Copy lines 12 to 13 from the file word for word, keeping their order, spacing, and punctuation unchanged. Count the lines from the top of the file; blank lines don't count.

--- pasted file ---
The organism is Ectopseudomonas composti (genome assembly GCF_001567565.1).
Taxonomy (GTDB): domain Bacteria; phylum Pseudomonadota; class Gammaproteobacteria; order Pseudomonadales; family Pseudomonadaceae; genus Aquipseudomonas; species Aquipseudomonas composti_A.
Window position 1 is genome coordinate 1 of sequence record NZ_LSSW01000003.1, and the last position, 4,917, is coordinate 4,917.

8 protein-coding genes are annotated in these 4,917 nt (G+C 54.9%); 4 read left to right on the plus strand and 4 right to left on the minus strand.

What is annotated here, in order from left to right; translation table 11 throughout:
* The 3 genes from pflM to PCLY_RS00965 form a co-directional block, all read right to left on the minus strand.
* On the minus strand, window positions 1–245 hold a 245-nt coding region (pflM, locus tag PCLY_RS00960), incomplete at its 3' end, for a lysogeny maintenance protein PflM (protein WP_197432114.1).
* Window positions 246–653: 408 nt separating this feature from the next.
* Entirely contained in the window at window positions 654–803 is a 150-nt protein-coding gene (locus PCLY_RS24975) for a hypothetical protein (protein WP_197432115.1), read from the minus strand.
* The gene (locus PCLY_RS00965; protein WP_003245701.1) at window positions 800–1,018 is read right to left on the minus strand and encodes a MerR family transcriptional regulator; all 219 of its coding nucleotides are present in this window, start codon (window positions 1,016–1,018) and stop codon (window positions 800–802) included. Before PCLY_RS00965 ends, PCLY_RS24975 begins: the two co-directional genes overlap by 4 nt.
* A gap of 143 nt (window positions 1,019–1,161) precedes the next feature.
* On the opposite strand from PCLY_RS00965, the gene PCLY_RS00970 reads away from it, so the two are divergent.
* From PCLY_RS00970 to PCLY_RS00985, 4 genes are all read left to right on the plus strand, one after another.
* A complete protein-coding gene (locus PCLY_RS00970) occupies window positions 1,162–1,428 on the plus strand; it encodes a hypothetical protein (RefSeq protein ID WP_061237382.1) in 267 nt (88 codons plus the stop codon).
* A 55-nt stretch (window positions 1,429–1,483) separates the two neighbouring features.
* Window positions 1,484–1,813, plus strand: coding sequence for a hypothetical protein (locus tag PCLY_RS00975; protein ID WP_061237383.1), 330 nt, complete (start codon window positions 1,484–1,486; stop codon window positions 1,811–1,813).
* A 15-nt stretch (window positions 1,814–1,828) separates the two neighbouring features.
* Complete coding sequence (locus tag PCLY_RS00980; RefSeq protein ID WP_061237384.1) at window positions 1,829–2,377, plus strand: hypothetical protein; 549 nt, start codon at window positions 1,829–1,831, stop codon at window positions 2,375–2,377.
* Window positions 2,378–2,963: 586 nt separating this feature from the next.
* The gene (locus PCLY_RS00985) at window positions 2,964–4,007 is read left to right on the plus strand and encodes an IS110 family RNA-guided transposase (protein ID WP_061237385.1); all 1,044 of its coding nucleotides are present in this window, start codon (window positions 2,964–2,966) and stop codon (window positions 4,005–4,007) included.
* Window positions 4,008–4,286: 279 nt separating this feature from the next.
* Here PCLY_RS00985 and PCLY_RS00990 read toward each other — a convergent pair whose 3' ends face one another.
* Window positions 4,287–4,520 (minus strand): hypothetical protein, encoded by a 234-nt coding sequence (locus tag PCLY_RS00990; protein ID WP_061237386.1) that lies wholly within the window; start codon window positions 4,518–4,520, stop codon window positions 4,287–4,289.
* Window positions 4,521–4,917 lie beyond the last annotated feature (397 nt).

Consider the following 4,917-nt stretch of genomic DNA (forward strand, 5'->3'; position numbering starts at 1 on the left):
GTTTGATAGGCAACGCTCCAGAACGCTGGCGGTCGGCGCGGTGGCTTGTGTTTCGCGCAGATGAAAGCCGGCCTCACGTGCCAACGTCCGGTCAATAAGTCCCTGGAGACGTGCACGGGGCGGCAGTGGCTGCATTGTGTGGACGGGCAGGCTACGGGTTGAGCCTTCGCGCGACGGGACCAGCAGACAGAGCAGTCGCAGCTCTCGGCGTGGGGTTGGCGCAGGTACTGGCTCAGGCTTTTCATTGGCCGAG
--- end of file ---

* On the opposite strand from PCLY_RS00965, the gene PCLY_RS00970 reads away from it, so the two are divergent.
* From PCLY_RS00970 to PCLY_RS00985, 4 genes are all read left to right on the plus strand, one after another.